If you use excellent writing as your material for copywork and dictation, your kids will benefit from focusing on solid writing mechanics. They'll naturally practice capitalization, punctuation and good sentence structure.

I suggest having your children do some form of writing every day. Sonlight schedules this for you!


Since most kids need to learn the physical act of writing, I recommend the program Handwriting Without Tears. It's an engaging program that walks parents through every step in teaching proper handwriting. I don't think the handwriting is particularly gorgeous, but it is very readable and doable.


In the first years of my homeschooling journey, I didn't think I needed to teach spelling. I had taught my children phonics—surely that was enough! But then in third grade I had my kids take some standardized tests. The results made it quite clear that I did, in fact, need to teach spelling. Don't make my mistake. Choose All About Spelling or Spelling You See — both excellent programs I wish I had used with my children.

I've found the most effective method for that is to teach words in groups. For example, practice lots of ea words together one week: ear, hear, fear, dear. This technique helps students learn patterns in spelling.


The reason we teach grammar is to clean up our writing. If you have your children look for the verb in a sentence they wrote and there isn't one ... they can know it's probably a fragment. I suggest teaching grammar naturally as you walk through life.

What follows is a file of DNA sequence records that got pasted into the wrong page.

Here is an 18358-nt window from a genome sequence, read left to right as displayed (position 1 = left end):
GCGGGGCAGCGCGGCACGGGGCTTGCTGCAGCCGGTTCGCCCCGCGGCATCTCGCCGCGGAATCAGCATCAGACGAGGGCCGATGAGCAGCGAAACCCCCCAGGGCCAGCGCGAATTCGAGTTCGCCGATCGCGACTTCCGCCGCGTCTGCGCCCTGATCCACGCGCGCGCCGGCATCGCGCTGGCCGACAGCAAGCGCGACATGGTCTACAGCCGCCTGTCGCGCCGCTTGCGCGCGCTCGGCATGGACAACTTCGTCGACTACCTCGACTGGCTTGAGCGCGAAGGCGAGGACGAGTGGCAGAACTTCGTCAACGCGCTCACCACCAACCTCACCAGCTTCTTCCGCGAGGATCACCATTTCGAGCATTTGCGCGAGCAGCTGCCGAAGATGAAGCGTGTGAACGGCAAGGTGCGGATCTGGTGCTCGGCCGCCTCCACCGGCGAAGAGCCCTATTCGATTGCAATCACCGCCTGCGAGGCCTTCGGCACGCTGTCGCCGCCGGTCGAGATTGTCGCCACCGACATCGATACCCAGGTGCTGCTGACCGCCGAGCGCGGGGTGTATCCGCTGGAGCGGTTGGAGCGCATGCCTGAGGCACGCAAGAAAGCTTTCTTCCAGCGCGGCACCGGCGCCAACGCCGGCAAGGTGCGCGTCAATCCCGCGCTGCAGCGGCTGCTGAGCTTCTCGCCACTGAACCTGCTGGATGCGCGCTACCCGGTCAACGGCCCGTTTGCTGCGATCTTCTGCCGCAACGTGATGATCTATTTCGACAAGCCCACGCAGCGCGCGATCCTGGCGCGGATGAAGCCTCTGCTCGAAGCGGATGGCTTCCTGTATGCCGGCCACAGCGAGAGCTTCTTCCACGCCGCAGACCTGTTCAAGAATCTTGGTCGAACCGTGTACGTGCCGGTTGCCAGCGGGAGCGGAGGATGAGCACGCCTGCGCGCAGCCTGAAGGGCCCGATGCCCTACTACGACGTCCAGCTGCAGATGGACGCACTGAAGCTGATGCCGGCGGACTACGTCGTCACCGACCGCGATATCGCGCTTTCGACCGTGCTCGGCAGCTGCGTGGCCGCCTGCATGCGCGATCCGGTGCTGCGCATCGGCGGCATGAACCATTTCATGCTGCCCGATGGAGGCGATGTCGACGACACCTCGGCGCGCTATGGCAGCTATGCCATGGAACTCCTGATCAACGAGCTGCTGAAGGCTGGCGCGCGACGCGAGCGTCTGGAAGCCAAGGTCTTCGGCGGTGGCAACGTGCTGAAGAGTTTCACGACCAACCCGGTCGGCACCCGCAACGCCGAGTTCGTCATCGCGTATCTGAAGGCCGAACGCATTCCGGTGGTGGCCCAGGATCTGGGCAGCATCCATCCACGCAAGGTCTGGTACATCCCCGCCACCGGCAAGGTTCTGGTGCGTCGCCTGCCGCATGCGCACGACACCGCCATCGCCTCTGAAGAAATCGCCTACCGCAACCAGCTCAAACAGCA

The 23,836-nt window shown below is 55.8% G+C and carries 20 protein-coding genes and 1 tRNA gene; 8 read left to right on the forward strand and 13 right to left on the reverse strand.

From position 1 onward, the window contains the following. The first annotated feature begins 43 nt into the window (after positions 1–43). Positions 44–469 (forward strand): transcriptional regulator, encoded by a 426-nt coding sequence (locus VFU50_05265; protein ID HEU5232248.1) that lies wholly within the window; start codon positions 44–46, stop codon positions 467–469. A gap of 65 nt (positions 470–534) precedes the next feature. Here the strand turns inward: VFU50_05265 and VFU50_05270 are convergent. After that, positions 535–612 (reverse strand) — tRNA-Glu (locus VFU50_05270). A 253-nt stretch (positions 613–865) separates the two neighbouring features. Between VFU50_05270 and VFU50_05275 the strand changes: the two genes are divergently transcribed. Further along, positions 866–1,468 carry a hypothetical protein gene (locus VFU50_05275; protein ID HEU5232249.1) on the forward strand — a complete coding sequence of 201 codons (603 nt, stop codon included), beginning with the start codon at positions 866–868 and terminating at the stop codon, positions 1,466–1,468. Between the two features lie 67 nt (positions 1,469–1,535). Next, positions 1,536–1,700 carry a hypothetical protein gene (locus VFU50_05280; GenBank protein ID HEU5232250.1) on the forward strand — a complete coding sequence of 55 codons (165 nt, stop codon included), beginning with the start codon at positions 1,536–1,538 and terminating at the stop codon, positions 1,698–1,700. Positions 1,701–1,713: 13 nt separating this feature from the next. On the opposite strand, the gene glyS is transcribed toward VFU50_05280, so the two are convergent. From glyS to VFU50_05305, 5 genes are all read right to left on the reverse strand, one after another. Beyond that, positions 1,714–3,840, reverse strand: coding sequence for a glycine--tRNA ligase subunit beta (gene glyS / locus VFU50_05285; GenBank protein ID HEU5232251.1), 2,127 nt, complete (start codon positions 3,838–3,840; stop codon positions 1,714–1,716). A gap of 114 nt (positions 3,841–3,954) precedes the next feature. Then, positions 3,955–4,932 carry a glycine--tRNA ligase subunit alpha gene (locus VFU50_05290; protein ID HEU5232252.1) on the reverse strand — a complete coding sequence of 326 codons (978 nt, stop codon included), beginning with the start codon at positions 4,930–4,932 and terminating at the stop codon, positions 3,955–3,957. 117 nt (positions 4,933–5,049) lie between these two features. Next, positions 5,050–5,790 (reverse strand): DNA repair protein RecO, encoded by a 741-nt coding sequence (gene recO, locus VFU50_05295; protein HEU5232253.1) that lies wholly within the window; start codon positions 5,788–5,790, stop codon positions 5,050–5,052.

• Point out nouns, verbs and adjectives.
  • Analyze sentences in your dictation.
  • Put a symbol above each word in a sentence noting whether each word is a verb, adjective, adverb, etc.

These day-to-day activities will help solidify the grammar concepts you're teaching.

3. Arithmetic

For math, education experts recommend that young children use lots of manipulatives. These can be anything from white beans to custom-designed products that match your curriculum. Math deals primarily with symbols, and young children often don't understand what symbols mean. Manipulatives connect real-world meaning to the abstract symbols of math.

So if your kids are stuck on a problem and can't figure it out, think of a way to show them in the physical realm what you want them to figure out. For example, give them an intimidating pile of beans and tell your kids to count them. That might seem hard. Next, have them separate the big pile into smaller piles of 10. Then replace each pile of 10 beans with 1 popsicle stick with a 10 written on it. Then count the popsicle sticks to find the total number of beans. This activity will help them understand and remember why we use base 10.

The MathTacular DVDs are particularly great for connecting the real-world to potentially difficult math concepts.

Math facts are a necessary evil, so please make sure your kids learn them. (You don't want them counting on their fingers when they get to calculus!)

Workbooks in math can be a comfort to moms, but I'm not convinced they're as necessary as we tend to think. If you use math and talk through math problems in your daily life, that's probably enough to reinforce the lessons. But if you want extra peace of mind and want to know you're completely on track, workbooks can be a comfort to you.

So there they are: the 3 Rs. If you do these with your children, you're doing plenty to provide your children with an outstanding education that will serve them well.